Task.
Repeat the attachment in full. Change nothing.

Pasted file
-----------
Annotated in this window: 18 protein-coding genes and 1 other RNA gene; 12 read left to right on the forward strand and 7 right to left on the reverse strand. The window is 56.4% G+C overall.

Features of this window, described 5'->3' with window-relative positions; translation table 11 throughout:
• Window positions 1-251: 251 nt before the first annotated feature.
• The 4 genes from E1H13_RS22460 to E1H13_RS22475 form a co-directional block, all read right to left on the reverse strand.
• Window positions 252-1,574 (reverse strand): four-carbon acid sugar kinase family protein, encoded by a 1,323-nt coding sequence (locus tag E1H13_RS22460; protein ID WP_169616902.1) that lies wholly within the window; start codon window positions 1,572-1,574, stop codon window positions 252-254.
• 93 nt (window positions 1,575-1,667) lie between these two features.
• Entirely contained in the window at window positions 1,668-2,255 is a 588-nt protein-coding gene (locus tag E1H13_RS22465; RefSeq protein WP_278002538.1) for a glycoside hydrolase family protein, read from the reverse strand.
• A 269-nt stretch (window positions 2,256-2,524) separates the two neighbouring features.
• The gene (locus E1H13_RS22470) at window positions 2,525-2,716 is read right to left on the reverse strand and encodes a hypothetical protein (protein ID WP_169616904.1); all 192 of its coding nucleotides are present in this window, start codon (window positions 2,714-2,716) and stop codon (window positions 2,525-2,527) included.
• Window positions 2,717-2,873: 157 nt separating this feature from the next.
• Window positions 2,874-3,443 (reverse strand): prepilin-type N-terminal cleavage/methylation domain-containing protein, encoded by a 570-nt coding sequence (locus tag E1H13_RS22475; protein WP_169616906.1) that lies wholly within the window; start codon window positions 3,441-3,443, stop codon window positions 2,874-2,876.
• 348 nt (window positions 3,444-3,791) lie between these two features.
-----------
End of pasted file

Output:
Annotated in this window: 18 protein-coding genes and 1 other RNA gene; 12 read left to right on the forward strand and 7 right to left on the reverse strand. The window is 56.4% G+C overall.

Features of this window, described 5'->3' with window-relative positions; translation table 11 throughout:
• Window positions 1-251: 251 nt before the first annotated feature.
• The 4 genes from E1H13_RS22460 to E1H13_RS22475 form a co-directional block, all read right to left on the reverse strand.
• Window positions 252-1,574 (reverse strand): four-carbon acid sugar kinase family protein, encoded by a 1,323-nt coding sequence (locus tag E1H13_RS22460; protein ID WP_169616902.1) that lies wholly within the window; start codon window positions 1,572-1,574, stop codon window positions 252-254.
• 93 nt (window positions 1,575-1,667) lie between these two features.
• Entirely contained in the window at window positions 1,668-2,255 is a 588-nt protein-coding gene (locus tag E1H13_RS22465; RefSeq protein WP_278002538.1) for a glycoside hydrolase family protein, read from the reverse strand.
• A 269-nt stretch (window positions 2,256-2,524) separates the two neighbouring features.
• The gene (locus E1H13_RS22470) at window positions 2,525-2,716 is read right to left on the reverse strand and encodes a hypothetical protein (protein ID WP_169616904.1); all 192 of its coding nucleotides are present in this window, start codon (window positions 2,714-2,716) and stop codon (window positions 2,525-2,527) included.
• Window positions 2,717-2,873: 157 nt separating this feature from the next.
• Window positions 2,874-3,443 (reverse strand): prepilin-type N-terminal cleavage/methylation domain-containing protein, encoded by a 570-nt coding sequence (locus tag E1H13_RS22475; protein WP_169616906.1) that lies wholly within the window; start codon window positions 3,441-3,443, stop codon window positions 2,874-2,876.
• 348 nt (window positions 3,444-3,791) lie between these two features.